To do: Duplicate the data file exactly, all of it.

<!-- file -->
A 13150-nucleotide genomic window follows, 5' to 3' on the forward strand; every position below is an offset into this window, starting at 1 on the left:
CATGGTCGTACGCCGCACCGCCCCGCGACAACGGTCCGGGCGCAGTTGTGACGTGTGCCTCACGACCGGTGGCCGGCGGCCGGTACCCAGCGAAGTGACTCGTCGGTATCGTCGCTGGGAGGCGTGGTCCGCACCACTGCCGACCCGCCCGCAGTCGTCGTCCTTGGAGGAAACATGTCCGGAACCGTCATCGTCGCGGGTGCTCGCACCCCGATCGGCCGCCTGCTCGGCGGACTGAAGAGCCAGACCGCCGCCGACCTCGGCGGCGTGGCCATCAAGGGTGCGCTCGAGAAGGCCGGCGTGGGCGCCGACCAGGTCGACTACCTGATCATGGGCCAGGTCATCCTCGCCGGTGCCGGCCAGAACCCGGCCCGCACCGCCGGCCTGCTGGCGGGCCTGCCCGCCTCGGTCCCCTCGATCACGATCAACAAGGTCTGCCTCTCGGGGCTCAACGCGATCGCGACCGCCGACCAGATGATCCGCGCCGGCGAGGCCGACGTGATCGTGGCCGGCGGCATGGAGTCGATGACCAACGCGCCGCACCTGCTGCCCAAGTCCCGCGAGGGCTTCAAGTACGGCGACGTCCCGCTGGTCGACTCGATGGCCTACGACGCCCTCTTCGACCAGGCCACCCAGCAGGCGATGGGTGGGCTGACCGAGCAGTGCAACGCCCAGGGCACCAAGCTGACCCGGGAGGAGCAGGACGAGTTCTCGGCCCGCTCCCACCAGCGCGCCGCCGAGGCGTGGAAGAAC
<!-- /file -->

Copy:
A 13150-nucleotide genomic window follows, 5' to 3' on the forward strand; every position below is an offset into this window, starting at 1 on the left:
CATGGTCGTACGCCGCACCGCCCCGCGACAACGGTCCGGGCGCAGTTGTGACGTGTGCCTCACGACCGGTGGCCGGCGGCCGGTACCCAGCGAAGTGACTCGTCGGTATCGTCGCTGGGAGGCGTGGTCCGCACCACTGCCGACCCGCCCGCAGTCGTCGTCCTTGGAGGAAACATGTCCGGAACCGTCATCGTCGCGGGTGCTCGCACCCCGATCGGCCGCCTGCTCGGCGGACTGAAGAGCCAGACCGCCGCCGACCTCGGCGGCGTGGCCATCAAGGGTGCGCTCGAGAAGGCCGGCGTGGGCGCCGACCAGGTCGACTACCTGATCATGGGCCAGGTCATCCTCGCCGGTGCCGGCCAGAACCCGGCCCGCACCGCCGGCCTGCTGGCGGGCCTGCCCGCCTCGGTCCCCTCGATCACGATCAACAAGGTCTGCCTCTCGGGGCTCAACGCGATCGCGACCGCCGACCAGATGATCCGCGCCGGCGAGGCCGACGTGATCGTGGCCGGCGGCATGGAGTCGATGACCAACGCGCCGCACCTGCTGCCCAAGTCCCGCGAGGGCTTCAAGTACGGCGACGTCCCGCTGGTCGACTCGATGGCCTACGACGCCCTCTTCGACCAGGCCACCCAGCAGGCGATGGGTGGGCTGACCGAGCAGTGCAACGCCCAGGGCACCAAGCTGACCCGGGAGGAGCAGGACGAGTTCTCGGCCCGCTCCCACCAGCGCGCCGCCGAGGCGTGGAAGAAC